In terms of food, the challenge lies, as shown in the figure below, in the abandonment of synthetic pesticides and fertilizers, the extension of agro-ecological infrastructures, the generalization of healthier diets, less rich in animal products and making more room for fruits and vegetables (19 – 20). The trend is already there both in terms of practices and legal framework. There is every reason to believe that this trend will only increase.

Scénario pour une Europe agroécologique en 2050

Scenario for an agro-ecological Europe in 2050 (19 – 20)

Other trends

Sustainable tourism (21), soft mobility (22), reuse (23), circular economy (24), sustainable catering (25), are among others sectors in full expansion.

In order to guarantee the sustainability of the different economic sectors, it is obvious today that these sectors must place more emphasis on planning and integrated management of development strategies with a positive social and environmental impact. This is all the more so in developing countries where consumers are acquiring greater purchasing power.

Définitions (26)

  • vegetarian
    abstention from meat, fish, but consumption of eggs, cheese, milk, etc.
  • vegetalian
    abstention from meat, fish, but also from all dairy products and eggs. Eat only cereals, vegetables and fruit.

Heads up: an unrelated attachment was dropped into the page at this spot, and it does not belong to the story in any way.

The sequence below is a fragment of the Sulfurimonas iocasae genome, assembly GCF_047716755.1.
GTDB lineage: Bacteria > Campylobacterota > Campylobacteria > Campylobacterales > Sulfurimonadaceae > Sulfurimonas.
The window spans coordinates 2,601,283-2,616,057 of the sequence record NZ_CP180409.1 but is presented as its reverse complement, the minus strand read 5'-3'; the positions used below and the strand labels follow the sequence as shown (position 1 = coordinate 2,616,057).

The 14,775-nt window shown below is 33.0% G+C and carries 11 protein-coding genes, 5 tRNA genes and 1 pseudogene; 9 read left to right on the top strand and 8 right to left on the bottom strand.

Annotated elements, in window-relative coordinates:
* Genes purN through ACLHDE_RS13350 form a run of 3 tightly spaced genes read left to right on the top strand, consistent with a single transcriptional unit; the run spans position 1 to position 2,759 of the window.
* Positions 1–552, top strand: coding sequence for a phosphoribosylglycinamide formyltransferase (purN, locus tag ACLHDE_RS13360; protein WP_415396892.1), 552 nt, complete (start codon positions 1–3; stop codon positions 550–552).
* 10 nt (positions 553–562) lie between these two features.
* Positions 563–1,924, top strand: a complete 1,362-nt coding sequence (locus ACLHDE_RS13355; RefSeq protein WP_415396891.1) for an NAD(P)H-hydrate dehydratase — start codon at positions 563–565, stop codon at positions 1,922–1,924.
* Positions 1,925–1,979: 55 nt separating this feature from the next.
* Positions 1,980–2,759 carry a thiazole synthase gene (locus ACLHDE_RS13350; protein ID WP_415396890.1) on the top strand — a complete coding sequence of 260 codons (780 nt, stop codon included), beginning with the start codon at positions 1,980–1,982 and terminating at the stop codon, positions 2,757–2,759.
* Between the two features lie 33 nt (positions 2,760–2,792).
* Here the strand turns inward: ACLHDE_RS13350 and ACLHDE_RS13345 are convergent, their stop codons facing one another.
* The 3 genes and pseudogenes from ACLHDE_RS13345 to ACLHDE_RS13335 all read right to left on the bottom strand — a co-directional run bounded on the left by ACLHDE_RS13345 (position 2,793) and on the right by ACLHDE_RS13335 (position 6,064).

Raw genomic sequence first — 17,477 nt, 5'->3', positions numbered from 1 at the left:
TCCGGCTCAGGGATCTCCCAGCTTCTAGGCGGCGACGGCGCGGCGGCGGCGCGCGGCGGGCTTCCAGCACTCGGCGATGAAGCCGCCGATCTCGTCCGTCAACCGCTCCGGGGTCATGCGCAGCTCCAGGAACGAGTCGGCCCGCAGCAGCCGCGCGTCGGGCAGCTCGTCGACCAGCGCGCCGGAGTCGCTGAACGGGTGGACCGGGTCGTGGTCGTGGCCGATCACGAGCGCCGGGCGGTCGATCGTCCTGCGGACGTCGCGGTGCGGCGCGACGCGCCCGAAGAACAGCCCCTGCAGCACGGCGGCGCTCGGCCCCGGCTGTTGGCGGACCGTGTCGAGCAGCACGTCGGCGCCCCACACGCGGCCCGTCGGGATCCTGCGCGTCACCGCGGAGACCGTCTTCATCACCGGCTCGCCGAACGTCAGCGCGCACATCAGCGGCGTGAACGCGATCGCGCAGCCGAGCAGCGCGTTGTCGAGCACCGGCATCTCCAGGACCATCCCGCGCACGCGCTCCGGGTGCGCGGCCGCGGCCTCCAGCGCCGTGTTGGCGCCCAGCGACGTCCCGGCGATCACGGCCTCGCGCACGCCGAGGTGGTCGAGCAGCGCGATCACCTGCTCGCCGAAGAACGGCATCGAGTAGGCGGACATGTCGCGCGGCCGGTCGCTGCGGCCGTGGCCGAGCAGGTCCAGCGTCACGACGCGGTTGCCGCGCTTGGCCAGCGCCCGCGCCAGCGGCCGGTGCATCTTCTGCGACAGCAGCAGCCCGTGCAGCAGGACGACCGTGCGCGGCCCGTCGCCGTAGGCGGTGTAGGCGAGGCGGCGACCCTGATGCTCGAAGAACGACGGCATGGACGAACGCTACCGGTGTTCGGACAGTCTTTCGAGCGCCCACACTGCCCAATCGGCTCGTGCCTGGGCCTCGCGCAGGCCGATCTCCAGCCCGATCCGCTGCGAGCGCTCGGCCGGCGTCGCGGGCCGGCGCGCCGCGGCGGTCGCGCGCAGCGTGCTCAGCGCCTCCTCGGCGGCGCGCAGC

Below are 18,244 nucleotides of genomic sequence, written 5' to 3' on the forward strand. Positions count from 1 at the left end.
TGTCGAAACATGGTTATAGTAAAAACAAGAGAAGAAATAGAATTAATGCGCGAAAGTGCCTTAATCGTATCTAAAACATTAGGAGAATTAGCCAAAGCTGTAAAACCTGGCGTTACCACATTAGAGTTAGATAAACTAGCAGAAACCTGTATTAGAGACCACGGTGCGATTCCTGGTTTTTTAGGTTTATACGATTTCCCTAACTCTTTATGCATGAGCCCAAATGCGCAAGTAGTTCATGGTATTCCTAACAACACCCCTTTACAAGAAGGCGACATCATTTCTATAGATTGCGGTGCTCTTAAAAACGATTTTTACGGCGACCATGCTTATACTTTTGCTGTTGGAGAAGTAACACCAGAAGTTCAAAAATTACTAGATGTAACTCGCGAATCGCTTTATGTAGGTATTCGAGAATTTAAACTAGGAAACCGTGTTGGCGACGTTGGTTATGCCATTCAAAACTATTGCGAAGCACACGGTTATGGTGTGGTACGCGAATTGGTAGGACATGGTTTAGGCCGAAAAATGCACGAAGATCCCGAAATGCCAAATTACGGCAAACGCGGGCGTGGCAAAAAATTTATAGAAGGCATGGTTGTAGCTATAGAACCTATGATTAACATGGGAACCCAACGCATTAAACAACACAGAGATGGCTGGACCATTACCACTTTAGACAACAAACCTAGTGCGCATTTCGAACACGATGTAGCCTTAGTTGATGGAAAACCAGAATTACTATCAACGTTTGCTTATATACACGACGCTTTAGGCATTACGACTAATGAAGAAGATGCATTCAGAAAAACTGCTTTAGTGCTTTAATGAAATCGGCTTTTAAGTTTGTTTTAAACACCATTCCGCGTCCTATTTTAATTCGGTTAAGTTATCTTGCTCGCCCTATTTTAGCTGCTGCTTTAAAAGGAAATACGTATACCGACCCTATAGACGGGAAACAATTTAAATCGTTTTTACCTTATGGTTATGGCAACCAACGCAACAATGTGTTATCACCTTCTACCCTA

• vegan
    which strives to live without consuming products from animal exploitation, for the benefit of animals, people and the planet. Vegans eat a vegetable-based diet, with nothing from animals – no meat, eggs or honey, for example. A vegan lifestyle also avoids leather, wool, silk and other animal products for clothing and other uses.
  • flexitarian
    limiting meat consumption without being exclusively vegetarian and not for financial reasons
  • healthy eating
    a diverse, balanced diet that is appropriate for age, gender, lifestyle and exercise (14)
  • locavorism
    a movement that advocates the consumption of food produced within a limited radius of one’s home (11)
  • planetary diet
    optimal nutrition from a health and ecological point of view (17)